Self-Improvement and the LSAT

I always considered myself to be of at least average intelligence. At times, I have been accused of being a know-it-all. My mother would say I can come off as arrogant and seem to believe that my intelligence is superior to those around me. I mean, if I didn’t think what I thought was correct, why would I think it? Long story short, I thought I was a smart person. That is until I was slapped in the face with the LSAT.

The LSAT exam is the standardized test that makes or breaks your law school admission chances. The exam is broken into several sections that test a person’s logic and reading comprehension skills. It is designed for you to not have enough time to properly solve each problem. For more on the test and it’s many qualms, I would highly recommend Malcolm Gladwell’s Revisionist History episodes on it (thanks to Dad for the recommendation). 

When I first took the 3 hour (without writing section) Khan Academy version of the test, it took me an hour and a half to finish. No, no, hold your applause. It took me that short amount of time because I gave up halfway through and clicked through each problem to get to the end. My score was less than stellar. I had a bit of a breakdown. How could I fail the LSAT? I was smart! That’s my thing! I don’t have a movie star smile, a model’s body, a rock star personality or an ounce of athleticism. I read books, make annoying comments about random facts no one cares about and do well on tests. How could I fail this one? Who was I?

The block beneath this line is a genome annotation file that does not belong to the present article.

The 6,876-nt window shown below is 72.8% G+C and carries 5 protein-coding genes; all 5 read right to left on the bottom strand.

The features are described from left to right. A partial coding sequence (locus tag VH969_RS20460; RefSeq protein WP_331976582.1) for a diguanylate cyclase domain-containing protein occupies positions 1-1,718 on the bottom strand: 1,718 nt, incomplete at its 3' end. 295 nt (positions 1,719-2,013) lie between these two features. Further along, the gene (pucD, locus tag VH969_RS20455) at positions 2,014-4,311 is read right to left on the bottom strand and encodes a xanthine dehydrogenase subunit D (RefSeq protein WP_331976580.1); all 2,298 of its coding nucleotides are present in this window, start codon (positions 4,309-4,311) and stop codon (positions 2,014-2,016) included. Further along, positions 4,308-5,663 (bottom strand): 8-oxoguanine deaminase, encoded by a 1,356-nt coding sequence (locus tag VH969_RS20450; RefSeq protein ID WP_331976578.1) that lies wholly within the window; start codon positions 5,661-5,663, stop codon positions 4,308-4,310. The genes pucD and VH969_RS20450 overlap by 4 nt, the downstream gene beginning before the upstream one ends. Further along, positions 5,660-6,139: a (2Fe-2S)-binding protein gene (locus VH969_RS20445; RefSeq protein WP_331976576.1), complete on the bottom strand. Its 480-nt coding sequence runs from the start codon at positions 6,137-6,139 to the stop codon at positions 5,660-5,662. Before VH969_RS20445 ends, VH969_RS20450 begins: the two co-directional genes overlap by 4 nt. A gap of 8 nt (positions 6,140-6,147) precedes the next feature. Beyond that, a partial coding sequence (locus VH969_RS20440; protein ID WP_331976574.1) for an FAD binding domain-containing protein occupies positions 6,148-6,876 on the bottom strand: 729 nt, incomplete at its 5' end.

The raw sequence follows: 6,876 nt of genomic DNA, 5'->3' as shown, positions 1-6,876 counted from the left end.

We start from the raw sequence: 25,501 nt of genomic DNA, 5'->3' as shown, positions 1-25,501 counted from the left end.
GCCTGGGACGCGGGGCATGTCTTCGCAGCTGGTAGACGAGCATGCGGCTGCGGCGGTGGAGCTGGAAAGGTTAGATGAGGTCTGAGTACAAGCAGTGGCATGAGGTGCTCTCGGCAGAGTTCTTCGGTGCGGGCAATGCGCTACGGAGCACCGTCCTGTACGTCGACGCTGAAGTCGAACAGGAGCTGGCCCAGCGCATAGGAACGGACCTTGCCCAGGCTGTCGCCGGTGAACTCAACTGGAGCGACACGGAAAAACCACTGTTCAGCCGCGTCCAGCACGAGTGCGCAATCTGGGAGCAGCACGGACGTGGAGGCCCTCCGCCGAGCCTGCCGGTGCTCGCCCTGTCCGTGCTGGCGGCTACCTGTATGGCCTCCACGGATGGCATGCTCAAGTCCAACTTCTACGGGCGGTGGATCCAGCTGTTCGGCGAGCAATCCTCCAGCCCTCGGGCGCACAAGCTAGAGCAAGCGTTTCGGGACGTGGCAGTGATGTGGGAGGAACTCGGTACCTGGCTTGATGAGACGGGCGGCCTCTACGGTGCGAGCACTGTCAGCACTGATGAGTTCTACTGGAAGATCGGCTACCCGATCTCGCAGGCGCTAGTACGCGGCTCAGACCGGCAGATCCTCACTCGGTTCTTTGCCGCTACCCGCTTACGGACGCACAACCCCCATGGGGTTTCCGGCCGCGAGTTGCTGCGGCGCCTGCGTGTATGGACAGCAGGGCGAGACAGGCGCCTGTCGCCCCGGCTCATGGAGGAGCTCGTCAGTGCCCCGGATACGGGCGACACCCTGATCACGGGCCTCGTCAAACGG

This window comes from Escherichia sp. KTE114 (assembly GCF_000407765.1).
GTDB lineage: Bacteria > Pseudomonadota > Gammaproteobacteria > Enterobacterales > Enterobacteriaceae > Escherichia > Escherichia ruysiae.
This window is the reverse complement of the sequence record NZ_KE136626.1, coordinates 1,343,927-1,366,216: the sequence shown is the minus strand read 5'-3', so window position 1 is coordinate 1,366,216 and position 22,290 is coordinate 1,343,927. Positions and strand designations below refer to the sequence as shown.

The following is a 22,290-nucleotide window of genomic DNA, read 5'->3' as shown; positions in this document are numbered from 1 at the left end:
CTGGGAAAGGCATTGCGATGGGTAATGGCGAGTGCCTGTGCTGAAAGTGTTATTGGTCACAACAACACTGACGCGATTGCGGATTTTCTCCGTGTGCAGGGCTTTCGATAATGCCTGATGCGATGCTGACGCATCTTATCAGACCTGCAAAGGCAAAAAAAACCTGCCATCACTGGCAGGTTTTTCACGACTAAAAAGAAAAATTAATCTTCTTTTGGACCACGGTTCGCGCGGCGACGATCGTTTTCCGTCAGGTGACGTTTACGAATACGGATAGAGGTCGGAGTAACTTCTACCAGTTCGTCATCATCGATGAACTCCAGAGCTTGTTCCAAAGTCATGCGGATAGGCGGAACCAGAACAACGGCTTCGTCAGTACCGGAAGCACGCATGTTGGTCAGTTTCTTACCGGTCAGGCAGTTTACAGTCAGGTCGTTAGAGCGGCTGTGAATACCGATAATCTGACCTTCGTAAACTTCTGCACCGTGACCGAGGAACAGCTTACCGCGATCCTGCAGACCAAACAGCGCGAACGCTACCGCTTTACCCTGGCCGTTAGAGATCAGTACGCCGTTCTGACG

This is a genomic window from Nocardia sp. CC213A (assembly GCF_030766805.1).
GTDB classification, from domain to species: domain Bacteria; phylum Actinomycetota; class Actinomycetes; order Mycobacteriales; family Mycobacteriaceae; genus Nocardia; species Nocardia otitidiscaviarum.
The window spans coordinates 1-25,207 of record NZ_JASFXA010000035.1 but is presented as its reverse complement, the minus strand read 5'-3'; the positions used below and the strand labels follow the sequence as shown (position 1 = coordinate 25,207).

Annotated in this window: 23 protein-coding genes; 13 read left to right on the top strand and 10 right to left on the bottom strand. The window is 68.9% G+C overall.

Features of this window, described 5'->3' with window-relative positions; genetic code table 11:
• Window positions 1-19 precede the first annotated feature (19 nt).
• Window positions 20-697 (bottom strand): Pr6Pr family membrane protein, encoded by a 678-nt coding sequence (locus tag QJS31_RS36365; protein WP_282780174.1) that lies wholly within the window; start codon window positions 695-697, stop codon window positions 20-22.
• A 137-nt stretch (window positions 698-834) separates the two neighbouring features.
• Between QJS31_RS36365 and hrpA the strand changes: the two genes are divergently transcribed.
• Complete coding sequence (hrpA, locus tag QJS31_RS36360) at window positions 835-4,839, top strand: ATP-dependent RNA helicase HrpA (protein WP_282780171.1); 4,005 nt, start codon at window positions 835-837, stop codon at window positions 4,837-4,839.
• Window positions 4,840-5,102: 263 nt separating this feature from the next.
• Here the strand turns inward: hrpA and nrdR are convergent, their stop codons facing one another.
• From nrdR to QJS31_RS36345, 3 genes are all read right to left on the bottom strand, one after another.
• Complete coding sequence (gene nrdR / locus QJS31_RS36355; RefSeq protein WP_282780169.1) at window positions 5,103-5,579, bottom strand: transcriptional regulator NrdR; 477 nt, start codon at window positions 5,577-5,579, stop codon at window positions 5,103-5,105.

Did I mention I’m also dramatic as hell? I took the pretest totally unprepared. Not only academically unprepared, but I was in the middle of summer and on a whim decided to take the test. My mind and body were not ready to take the jump into the LSAT unknown. So, I took a deep breath, picked up my shattered black rimmed glasses off the floor, rammed them back on and started to study. 

I still felt a little shell shocked but set off with a more positive attitude than previously. I looked at the types of problems on the exam with a clearer head and thought more rationally about the entire process. Then I set out a day about a week from when I first took the practice exam and planned on taking the second exam. I went to bed at a reasonable time, ate a good breakfast and set out to take the test for a second time. It kicked my butt again, but not in the flying-helplessly-away-from-law-school way. It was more of a flying-away-from-law-school-with-a plan-to-parachute-down-eventually-to-land way. I did better--not great, but I improved. I didn’t study an outrageous amount of hours, I didn’t examine past tests or meet with a tutor. I merely changed my attitude about the whole process. 

I am of at least average intelligence. I need to remember, however, that I am by no means the smartest in the room. I do not know everything that is to come in life and I do not know everyone else’s story. More importantly, my intelligence is not always the most important factor in succeeding academically. To improve yourself, you need to challenge yourself. The LSAT allowed me to examine my entire arrogant attitude towards learning and testing. It humbled me, still humbles me, and allows me to improve and grow as a reborn student, as well as taught me to become a better person in general.